Japan stocks rose a second day as the nation’s retail sales and U.S. housing data and durable goods orders gained more than estimated in May, showing signs of global economic strength before a European debt summit today.
Toyota Motor Corp., Asia’s biggest carmaker, rose 2.6 percent. Clothing retailer Shimamura Co. gained 2.6 percent. Eisai Co. climbed 3.1 percent after its partner won U.S. approval for a weight-loss drug.
The Nikkei 225 Stock Average rose 1.7 percent to 8,874.11 at the 3 p.m. close in Tokyo. The broader Topix Index gained 1.8 percent to 758.81, with almost four shares advancing for each that fell.
“The U.S. economy is recovering bit by bit,” said Yoshihisa Okamoto, who helps oversee about $34 billion at Mizuho Asset Management Co. “Japan is strengthening as demand recovers from the earthquake. Investors’ eyes are on companies that rely on domestic demand.”
The Topix has fallen 13 percent from its peak on March 27 as growth in the U.S. and China slowed amid concern Europe’s debt crisis is spreading. Stocks on the gauge are valued at 0.89 times book value, with a number below one meaning a company can be bought for less than the value of its assets.
Futures on the Standard & Poor’s 500 Index added 0.1 percent today. The gauge gained 0.9 percent in New York yesterday as contracts to buy existing homes and orders for durable goods rebounded in May, beating analysts’ expectations.
Toyota gained 2.6 percent to 3,110 yen. Funai Electric Co., a television maker that gets more than half of its sales from North America, jumped 3.3 percent to 1,203 yen.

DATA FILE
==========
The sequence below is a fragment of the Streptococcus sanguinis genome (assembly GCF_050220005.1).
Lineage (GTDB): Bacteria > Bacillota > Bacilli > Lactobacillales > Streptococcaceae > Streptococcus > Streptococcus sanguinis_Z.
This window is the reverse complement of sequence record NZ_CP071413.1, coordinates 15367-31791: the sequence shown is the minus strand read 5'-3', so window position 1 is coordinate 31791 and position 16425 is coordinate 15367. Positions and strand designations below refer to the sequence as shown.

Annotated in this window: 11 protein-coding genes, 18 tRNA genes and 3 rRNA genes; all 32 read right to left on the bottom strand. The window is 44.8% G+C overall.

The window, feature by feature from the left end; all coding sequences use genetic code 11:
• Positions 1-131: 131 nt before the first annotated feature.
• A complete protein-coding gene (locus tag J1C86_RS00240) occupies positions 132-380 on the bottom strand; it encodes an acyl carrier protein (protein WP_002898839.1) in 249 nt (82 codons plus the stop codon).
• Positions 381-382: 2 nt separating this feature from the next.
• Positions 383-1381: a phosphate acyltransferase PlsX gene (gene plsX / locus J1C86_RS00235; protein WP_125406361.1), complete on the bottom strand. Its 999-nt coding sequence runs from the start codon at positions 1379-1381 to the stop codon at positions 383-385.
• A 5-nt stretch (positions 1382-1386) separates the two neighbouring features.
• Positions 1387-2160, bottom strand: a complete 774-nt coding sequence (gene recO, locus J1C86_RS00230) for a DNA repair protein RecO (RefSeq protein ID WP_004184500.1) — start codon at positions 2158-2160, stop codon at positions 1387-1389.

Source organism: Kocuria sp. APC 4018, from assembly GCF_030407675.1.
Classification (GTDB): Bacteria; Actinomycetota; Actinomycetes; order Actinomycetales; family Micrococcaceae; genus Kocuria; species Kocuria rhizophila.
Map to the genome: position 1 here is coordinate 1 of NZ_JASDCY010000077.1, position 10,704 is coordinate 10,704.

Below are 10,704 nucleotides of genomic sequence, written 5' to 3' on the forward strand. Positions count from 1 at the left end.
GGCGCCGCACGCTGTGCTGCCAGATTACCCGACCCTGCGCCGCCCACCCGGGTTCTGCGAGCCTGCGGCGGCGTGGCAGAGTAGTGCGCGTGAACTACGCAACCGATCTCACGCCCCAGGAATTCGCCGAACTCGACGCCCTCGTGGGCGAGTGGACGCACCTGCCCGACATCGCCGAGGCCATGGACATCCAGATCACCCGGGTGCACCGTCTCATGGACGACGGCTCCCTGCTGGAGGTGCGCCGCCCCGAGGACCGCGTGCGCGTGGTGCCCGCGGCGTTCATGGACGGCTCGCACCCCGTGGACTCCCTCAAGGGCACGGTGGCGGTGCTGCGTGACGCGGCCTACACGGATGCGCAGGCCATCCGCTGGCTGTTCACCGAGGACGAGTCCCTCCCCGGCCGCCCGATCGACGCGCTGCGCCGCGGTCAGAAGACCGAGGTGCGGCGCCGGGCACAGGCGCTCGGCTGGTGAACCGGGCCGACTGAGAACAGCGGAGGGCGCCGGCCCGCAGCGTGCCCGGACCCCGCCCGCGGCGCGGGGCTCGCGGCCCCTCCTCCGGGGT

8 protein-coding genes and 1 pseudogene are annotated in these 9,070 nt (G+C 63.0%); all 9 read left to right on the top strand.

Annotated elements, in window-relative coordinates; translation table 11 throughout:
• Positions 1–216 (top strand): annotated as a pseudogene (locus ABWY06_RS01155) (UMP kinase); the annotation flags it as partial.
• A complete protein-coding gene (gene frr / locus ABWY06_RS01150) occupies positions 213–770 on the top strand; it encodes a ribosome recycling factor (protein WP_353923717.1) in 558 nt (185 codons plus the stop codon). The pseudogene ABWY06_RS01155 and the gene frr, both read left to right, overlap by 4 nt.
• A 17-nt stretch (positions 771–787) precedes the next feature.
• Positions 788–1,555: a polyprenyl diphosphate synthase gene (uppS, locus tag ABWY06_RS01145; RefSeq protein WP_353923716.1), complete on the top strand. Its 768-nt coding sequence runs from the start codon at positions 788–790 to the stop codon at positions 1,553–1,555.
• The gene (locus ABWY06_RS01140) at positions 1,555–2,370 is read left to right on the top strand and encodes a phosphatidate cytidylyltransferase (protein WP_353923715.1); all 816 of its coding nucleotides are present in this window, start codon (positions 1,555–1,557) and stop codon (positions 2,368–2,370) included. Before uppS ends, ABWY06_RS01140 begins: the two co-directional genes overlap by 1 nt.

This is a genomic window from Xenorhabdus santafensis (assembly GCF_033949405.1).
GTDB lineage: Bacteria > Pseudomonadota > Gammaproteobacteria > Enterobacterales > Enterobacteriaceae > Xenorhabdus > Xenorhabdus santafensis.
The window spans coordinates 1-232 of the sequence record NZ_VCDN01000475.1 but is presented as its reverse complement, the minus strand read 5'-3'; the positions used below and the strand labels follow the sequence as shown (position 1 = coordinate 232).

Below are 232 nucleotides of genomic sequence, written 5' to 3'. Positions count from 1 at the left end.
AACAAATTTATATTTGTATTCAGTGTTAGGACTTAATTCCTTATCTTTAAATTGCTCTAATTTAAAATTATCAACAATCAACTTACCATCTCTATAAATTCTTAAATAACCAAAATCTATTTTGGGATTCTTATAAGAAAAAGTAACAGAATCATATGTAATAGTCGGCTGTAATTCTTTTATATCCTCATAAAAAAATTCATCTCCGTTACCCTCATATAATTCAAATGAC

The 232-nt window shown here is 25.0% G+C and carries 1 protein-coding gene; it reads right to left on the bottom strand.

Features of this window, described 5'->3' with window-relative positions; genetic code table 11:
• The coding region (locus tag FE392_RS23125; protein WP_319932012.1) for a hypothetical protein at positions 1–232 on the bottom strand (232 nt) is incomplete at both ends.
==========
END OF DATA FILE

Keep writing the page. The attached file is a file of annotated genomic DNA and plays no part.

“Worries about the U.S. housing market are fading,” said Mizuho Asset Management’s Okamoto. “There was concern U.S. efforts to lower interest rates weren’t raising demand for housing, but they may start taking effect.”
Europe’s leaders will meet today in Brussels amid a breakdown in consensus on how to safeguard Spain and Italy from higher borrowing costs. German Chancellor Angela Merkel shut the door on joint euro-area bonds, saying such securities are unconstitutional in Germany and economically “wrong and counterproductive.” Euro-area finance ministers earlier approved a bailout request from Cyprus.
Japanese stocks also gained after the Trade Ministry said retail sales advanced 3.6 percent from a year earlier after a 5.7 percent increase in April. The median estimate of 13 economists surveyed by Bloomberg News was for a 2.9 percent increase.
Shimamura climbed 2.6 percent to 9,010 yen. Edion Corp., an electronics retailer, advanced 3.4 percent to 400 yen.
Nitori Holdings Co. jumped 4.7 percent to 7,400 yen. The company reported a 26 percent gain to 9.86 billion yen ($124 million) in net income for the three months ended May 20, while sales rose 11 percent on recovering demand for furniture and interior goods.
Eisai gained 3.1 percent to 3,475 yen after San Diego-based partner Arena Pharmaceuticals Inc. won Food and Drug Administration approval for the first obesity medication cleared for the U.S. in 13 years.